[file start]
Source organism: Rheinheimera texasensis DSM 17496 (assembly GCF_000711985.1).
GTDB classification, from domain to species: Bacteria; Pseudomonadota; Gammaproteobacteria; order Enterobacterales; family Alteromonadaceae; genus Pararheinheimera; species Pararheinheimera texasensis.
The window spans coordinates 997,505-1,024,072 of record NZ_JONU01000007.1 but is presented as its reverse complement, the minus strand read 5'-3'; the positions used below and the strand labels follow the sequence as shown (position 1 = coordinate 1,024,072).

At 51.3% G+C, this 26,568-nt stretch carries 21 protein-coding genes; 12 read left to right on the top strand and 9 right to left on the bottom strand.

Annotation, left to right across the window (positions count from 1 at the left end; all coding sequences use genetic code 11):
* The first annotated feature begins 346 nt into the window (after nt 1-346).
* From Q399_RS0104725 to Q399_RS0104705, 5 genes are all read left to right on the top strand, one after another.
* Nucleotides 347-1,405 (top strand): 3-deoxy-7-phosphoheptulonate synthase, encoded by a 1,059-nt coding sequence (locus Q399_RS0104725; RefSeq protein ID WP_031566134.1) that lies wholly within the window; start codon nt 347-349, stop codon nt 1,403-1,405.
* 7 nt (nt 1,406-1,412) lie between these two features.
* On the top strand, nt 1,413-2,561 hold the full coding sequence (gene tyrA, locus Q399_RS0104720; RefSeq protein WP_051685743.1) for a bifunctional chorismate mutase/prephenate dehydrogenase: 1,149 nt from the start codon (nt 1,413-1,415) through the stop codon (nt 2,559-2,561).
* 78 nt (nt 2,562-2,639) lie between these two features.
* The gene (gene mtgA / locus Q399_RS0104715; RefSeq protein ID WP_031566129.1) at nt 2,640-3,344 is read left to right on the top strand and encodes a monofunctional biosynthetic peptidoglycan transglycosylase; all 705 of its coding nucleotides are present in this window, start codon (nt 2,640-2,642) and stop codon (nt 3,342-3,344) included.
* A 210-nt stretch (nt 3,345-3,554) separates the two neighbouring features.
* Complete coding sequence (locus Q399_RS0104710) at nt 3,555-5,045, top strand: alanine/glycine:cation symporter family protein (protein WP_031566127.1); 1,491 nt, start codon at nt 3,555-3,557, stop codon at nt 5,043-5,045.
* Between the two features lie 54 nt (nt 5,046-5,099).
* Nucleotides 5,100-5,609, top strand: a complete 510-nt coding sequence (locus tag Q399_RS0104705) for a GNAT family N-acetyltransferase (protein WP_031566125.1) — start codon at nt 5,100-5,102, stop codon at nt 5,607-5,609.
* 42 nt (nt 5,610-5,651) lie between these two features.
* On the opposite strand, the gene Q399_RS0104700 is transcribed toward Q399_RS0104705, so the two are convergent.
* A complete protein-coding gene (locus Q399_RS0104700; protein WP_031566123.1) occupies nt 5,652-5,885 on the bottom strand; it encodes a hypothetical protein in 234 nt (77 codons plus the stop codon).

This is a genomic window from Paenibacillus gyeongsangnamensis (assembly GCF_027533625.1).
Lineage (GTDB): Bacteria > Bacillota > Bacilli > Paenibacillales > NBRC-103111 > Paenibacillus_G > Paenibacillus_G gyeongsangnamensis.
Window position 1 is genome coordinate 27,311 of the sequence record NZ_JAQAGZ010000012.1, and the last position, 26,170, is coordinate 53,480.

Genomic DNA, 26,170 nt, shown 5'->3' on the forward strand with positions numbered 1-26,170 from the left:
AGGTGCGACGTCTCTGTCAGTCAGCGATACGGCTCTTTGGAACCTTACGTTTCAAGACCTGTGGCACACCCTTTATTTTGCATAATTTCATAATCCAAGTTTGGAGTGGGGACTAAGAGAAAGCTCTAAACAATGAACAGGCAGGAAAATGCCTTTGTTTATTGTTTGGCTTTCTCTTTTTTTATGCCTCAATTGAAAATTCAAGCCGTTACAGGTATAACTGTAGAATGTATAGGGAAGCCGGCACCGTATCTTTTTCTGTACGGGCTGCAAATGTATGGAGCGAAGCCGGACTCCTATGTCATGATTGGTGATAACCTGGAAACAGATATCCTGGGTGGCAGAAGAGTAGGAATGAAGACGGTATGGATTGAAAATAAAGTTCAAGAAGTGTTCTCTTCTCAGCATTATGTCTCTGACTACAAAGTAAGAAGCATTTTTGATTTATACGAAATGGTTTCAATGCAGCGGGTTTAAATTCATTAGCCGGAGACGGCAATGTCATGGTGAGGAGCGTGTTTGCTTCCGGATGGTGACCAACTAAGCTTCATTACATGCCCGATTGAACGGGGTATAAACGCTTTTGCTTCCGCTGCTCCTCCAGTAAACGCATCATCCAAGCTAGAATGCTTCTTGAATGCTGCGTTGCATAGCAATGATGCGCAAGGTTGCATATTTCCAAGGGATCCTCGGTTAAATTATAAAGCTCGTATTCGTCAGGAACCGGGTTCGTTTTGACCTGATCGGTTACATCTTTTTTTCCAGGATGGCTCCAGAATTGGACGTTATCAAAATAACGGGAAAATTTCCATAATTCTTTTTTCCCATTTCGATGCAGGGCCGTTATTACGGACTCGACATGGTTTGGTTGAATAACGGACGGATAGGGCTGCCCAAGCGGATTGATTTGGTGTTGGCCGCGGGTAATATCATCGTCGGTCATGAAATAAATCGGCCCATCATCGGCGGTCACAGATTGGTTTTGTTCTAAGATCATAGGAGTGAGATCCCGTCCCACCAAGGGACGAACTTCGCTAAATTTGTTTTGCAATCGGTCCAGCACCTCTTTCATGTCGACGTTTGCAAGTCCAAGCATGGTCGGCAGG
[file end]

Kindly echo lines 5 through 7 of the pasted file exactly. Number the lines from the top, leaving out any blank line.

Annotation, left to right across the window (positions count from 1 at the left end; all coding sequences use genetic code 11):
* The first annotated feature begins 346 nt into the window (after nt 1-346).
* From Q399_RS0104725 to Q399_RS0104705, 5 genes are all read left to right on the top strand, one after another.